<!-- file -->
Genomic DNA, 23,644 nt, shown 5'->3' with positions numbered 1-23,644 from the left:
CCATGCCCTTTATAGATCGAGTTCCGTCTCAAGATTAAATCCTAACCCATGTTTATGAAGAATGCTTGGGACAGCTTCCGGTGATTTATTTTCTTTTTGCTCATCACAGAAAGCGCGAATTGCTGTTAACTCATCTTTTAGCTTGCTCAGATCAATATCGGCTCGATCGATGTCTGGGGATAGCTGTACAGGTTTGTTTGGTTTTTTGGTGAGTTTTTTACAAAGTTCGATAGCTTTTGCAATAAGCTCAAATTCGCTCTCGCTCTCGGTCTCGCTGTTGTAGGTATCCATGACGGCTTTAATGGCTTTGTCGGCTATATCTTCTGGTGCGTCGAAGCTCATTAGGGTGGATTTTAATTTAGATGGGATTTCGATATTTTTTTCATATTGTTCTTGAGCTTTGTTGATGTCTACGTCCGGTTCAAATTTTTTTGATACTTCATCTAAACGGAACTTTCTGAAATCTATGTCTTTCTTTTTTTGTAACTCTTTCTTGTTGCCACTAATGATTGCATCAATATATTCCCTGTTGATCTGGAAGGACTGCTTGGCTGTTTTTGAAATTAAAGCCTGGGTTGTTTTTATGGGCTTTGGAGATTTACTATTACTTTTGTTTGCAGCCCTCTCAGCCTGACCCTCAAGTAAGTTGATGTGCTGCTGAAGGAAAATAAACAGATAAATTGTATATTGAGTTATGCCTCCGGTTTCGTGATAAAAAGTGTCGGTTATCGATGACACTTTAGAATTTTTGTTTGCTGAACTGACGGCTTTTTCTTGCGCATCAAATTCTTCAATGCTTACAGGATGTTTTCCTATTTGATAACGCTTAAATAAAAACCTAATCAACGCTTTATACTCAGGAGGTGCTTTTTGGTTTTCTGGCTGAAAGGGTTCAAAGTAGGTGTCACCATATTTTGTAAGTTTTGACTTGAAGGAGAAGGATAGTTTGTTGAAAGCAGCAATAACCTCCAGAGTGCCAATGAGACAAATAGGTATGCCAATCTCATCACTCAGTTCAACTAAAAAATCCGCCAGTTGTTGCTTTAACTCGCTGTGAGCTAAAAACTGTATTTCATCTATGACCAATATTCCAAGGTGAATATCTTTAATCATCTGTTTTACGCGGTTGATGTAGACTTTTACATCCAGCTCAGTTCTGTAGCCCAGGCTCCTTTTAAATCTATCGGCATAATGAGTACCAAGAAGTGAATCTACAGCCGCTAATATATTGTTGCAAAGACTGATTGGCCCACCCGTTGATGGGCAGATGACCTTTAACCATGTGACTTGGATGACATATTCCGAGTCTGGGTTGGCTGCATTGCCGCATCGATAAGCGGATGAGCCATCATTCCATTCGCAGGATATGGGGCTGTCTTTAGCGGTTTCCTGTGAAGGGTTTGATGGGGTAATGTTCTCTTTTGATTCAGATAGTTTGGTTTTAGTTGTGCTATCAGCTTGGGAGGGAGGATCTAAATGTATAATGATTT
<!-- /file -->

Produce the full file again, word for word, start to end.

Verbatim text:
Genomic DNA, 23,644 nt, shown 5'->3' with positions numbered 1-23,644 from the left:
CCATGCCCTTTATAGATCGAGTTCCGTCTCAAGATTAAATCCTAACCCATGTTTATGAAGAATGCTTGGGACAGCTTCCGGTGATTTATTTTCTTTTTGCTCATCACAGAAAGCGCGAATTGCTGTTAACTCATCTTTTAGCTTGCTCAGATCAATATCGGCTCGATCGATGTCTGGGGATAGCTGTACAGGTTTGTTTGGTTTTTTGGTGAGTTTTTTACAAAGTTCGATAGCTTTTGCAATAAGCTCAAATTCGCTCTCGCTCTCGGTCTCGCTGTTGTAGGTATCCATGACGGCTTTAATGGCTTTGTCGGCTATATCTTCTGGTGCGTCGAAGCTCATTAGGGTGGATTTTAATTTAGATGGGATTTCGATATTTTTTTCATATTGTTCTTGAGCTTTGTTGATGTCTACGTCCGGTTCAAATTTTTTTGATACTTCATCTAAACGGAACTTTCTGAAATCTATGTCTTTCTTTTTTTGTAACTCTTTCTTGTTGCCACTAATGATTGCATCAATATATTCCCTGTTGATCTGGAAGGACTGCTTGGCTGTTTTTGAAATTAAAGCCTGGGTTGTTTTTATGGGCTTTGGAGATTTACTATTACTTTTGTTTGCAGCCCTCTCAGCCTGACCCTCAAGTAAGTTGATGTGCTGCTGAAGGAAAATAAACAGATAAATTGTATATTGAGTTATGCCTCCGGTTTCGTGATAAAAAGTGTCGGTTATCGATGACACTTTAGAATTTTTGTTTGCTGAACTGACGGCTTTTTCTTGCGCATCAAATTCTTCAATGCTTACAGGATGTTTTCCTATTTGATAACGCTTAAATAAAAACCTAATCAACGCTTTATACTCAGGAGGTGCTTTTTGGTTTTCTGGCTGAAAGGGTTCAAAGTAGGTGTCACCATATTTTGTAAGTTTTGACTTGAAGGAGAAGGATAGTTTGTTGAAAGCAGCAATAACCTCCAGAGTGCCAATGAGACAAATAGGTATGCCAATCTCATCACTCAGTTCAACTAAAAAATCCGCCAGTTGTTGCTTTAACTCGCTGTGAGCTAAAAACTGTATTTCATCTATGACCAATATTCCAAGGTGAATATCTTTAATCATCTGTTTTACGCGGTTGATGTAGACTTTTACATCCAGCTCAGTTCTGTAGCCCAGGCTCCTTTTAAATCTATCGGCATAATGAGTACCAAGAAGTGAATCTACAGCCGCTAATATATTGTTGCAAAGACTGATTGGCCCACCCGTTGATGGGCAGATGACCTTTAACCATGTGACTTGGATGACATATTCCGAGTCTGGGTTGGCTGCATTGCCGCATCGATAAGCGGATGAGCCATCATTCCATTCGCAGGATATGGGGCTGTCTTTAGCGGTTTCCTGTGAAGGGTTTGATGGGGTAATGTTCTCTTTTGATTCAGATAGTTTGGTTTTAGTTGTGCTATCAGCTTGGGAGGGAGGATCTAAATGTATAATGATTT